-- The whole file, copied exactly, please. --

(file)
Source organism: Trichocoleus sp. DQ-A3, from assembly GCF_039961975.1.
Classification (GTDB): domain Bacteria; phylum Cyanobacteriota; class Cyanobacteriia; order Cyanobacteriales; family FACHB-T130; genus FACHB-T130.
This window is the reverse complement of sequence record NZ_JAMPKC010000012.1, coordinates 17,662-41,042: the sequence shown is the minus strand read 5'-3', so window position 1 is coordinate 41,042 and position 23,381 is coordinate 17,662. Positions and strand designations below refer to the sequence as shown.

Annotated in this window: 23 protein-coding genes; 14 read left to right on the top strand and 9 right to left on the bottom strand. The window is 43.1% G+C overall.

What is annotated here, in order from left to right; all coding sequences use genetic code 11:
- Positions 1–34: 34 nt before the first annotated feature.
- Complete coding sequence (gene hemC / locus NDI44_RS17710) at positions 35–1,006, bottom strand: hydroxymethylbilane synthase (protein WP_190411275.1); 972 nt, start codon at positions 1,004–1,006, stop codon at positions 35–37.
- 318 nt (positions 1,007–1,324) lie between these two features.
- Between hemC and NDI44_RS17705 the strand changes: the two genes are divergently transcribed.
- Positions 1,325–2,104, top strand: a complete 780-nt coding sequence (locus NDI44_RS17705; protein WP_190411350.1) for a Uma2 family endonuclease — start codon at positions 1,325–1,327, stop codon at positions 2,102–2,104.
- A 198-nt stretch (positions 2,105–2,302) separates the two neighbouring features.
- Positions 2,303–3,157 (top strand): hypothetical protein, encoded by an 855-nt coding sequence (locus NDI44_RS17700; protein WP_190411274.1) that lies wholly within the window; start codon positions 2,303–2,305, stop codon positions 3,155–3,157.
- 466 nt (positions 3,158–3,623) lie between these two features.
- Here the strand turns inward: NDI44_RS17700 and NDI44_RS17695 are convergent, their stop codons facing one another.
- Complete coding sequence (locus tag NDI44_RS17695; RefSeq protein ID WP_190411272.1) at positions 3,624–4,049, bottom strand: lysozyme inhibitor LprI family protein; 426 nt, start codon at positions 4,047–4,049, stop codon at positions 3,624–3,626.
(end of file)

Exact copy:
Source organism: Trichocoleus sp. DQ-A3, from assembly GCF_039961975.1.
Classification (GTDB): domain Bacteria; phylum Cyanobacteriota; class Cyanobacteriia; order Cyanobacteriales; family FACHB-T130; genus FACHB-T130.
This window is the reverse complement of sequence record NZ_JAMPKC010000012.1, coordinates 17,662-41,042: the sequence shown is the minus strand read 5'-3', so window position 1 is coordinate 41,042 and position 23,381 is coordinate 17,662. Positions and strand designations below refer to the sequence as shown.

Annotated in this window: 23 protein-coding genes; 14 read left to right on the top strand and 9 right to left on the bottom strand. The window is 43.1% G+C overall.

What is annotated here, in order from left to right; all coding sequences use genetic code 11:
- Positions 1–34: 34 nt before the first annotated feature.
- Complete coding sequence (gene hemC / locus NDI44_RS17710) at positions 35–1,006, bottom strand: hydroxymethylbilane synthase (protein WP_190411275.1); 972 nt, start codon at positions 1,004–1,006, stop codon at positions 35–37.
- 318 nt (positions 1,007–1,324) lie between these two features.
- Between hemC and NDI44_RS17705 the strand changes: the two genes are divergently transcribed.
- Positions 1,325–2,104, top strand: a complete 780-nt coding sequence (locus NDI44_RS17705; protein WP_190411350.1) for a Uma2 family endonuclease — start codon at positions 1,325–1,327, stop codon at positions 2,102–2,104.
- A 198-nt stretch (positions 2,105–2,302) separates the two neighbouring features.
- Positions 2,303–3,157 (top strand): hypothetical protein, encoded by an 855-nt coding sequence (locus NDI44_RS17700; protein WP_190411274.1) that lies wholly within the window; start codon positions 2,303–2,305, stop codon positions 3,155–3,157.
- 466 nt (positions 3,158–3,623) lie between these two features.
- Here the strand turns inward: NDI44_RS17700 and NDI44_RS17695 are convergent, their stop codons facing one another.
- Complete coding sequence (locus tag NDI44_RS17695; RefSeq protein ID WP_190411272.1) at positions 3,624–4,049, bottom strand: lysozyme inhibitor LprI family protein; 426 nt, start codon at positions 4,047–4,049, stop codon at positions 3,624–3,626.